Depression loves to try to piss on your coals and tell you you’re unworthy. It CONSTANTLY reminds you that you’re misunderstood. On a daily basis mine reminds me that, “people will hurt you; they will let you down, ignore you, judge you, blame you, hate you, be unresponsive to your kindness, be impatient with your moods and emotions, turn their backs on you, stab you in the back, tell you lies, walk out on you, and hell, sometimes they will even die.” 

Hey, nobody’s perfect, and we will do all of those things to someone else at some point in our lives, whether we mean to or not, or even whether we ever realize it or not. 

Everybody perceives you and all the things you say and do differently. Every. Single. Person. You. Meet. Try to remember that when someone has issue with you and struggles to handle you during your struggle with depression. Also remember it when you have an issue with someone else, for any reason. 

NO ONE is perfect. Try to be patient with yourself, and with others. We’re all just doing the best that we can, where we are, with what we have, one day at a time. And that’s OK. That’s life, and we have to stop fighting, keep flowing, and maintain the embers. 

I hope that you’ll enjoy this post. I hope that you can find and experience what soothes and heals you this weekend, and that you’ll find YOUR best way to maintain your embers.  

❤🙏🏼❤ 

C. 

I’ve continued to search my soul for an answer to my doubt and my unhappiness with sharing on social media, and this morning I posted another expression – this time of the place I find myself in as that original doubt and question evolves more into an answer. After I posted that train of thought, I received several messages from like minds and souls sharing their personal experiences and thoughts about it.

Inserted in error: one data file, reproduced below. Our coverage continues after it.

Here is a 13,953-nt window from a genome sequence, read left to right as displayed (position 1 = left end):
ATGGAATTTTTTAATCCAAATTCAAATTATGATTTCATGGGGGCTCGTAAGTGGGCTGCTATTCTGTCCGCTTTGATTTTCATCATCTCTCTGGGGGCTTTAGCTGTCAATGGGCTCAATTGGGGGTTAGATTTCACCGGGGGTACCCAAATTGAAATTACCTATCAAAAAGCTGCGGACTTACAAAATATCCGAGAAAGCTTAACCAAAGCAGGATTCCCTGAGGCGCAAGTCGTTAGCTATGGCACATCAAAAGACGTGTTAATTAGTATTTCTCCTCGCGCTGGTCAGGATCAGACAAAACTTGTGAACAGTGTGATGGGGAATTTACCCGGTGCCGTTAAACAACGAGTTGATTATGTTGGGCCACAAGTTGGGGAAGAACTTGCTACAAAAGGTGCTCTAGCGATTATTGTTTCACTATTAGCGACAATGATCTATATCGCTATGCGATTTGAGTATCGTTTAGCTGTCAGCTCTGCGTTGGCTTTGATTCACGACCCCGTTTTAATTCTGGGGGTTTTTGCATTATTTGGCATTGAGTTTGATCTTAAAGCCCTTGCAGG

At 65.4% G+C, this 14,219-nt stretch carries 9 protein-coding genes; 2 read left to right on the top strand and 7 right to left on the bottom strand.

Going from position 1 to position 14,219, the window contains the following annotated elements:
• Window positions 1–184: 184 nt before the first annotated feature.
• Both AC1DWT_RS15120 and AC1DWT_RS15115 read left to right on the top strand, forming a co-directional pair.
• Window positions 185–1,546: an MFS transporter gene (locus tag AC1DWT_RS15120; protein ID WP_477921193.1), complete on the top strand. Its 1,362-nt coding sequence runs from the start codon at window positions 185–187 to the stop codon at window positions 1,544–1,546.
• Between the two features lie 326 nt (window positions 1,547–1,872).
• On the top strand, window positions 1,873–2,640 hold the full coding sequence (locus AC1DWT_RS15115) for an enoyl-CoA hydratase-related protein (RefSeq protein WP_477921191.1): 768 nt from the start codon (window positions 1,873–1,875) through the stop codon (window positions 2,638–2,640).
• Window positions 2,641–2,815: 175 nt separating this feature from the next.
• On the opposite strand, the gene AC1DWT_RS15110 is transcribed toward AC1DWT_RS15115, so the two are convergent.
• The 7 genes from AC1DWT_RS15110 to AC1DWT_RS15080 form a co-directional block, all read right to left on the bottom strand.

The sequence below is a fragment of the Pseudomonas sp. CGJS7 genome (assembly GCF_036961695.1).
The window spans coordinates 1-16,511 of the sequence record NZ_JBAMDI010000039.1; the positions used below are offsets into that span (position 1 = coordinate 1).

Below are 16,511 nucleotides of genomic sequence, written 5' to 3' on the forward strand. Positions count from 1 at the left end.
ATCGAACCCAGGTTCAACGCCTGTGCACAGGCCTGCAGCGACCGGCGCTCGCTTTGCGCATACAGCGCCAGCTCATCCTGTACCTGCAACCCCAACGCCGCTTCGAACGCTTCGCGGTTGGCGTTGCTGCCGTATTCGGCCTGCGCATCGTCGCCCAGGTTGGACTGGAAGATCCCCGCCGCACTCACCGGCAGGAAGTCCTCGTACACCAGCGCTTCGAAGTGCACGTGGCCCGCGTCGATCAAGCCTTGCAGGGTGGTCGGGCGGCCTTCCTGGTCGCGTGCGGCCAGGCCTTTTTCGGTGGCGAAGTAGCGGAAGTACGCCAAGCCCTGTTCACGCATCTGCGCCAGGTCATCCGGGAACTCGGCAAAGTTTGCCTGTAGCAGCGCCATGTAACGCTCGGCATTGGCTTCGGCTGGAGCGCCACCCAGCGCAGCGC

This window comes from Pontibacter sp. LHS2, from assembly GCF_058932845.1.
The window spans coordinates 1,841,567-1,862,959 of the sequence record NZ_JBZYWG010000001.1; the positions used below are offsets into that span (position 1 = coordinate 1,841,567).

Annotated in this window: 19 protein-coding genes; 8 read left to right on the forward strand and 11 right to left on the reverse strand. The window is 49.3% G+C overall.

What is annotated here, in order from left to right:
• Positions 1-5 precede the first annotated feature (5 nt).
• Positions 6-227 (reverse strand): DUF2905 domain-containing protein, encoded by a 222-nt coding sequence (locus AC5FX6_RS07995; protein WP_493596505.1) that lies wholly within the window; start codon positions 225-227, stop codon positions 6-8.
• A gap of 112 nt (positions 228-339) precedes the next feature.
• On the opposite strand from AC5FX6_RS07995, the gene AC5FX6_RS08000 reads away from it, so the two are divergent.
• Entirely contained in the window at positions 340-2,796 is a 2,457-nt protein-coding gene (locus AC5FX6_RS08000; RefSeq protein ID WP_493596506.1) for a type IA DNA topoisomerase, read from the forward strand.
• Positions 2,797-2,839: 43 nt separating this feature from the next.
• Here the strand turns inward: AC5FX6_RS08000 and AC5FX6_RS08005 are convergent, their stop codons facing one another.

One of the conversations (with a lady that has become a soul sister and close friend to me recently) led to someone asking me, “what do YOU want?” In the last year and a half, not a single soul has asked me that – and I was almost shocked to read it. I mean, I know a lot that this person is struggling with (including grief and chronic illness, similar to myself) and to be so aware of that and have them genuinely ask me, “what do YOU want?” both blew me away and grounded me a bit all at once. It’s been a long time since I felt that connected with anyone – at least with someone who had experiences of their own to truly grasp where I was. My truthful answer was, “I don’t know.”

Regarding life in general, that could be true for a very long time. But as far as here? At this blog AND on the actual Instablogs on Instagram I don’t know specifically what I want to do but I DO know that I want to continue to create and share – art/photography obviously, and my own thoughts, mostly – or, at the very least the much better expressed ideas of others about things that are affecting (or plaguing, as the case may be) my life.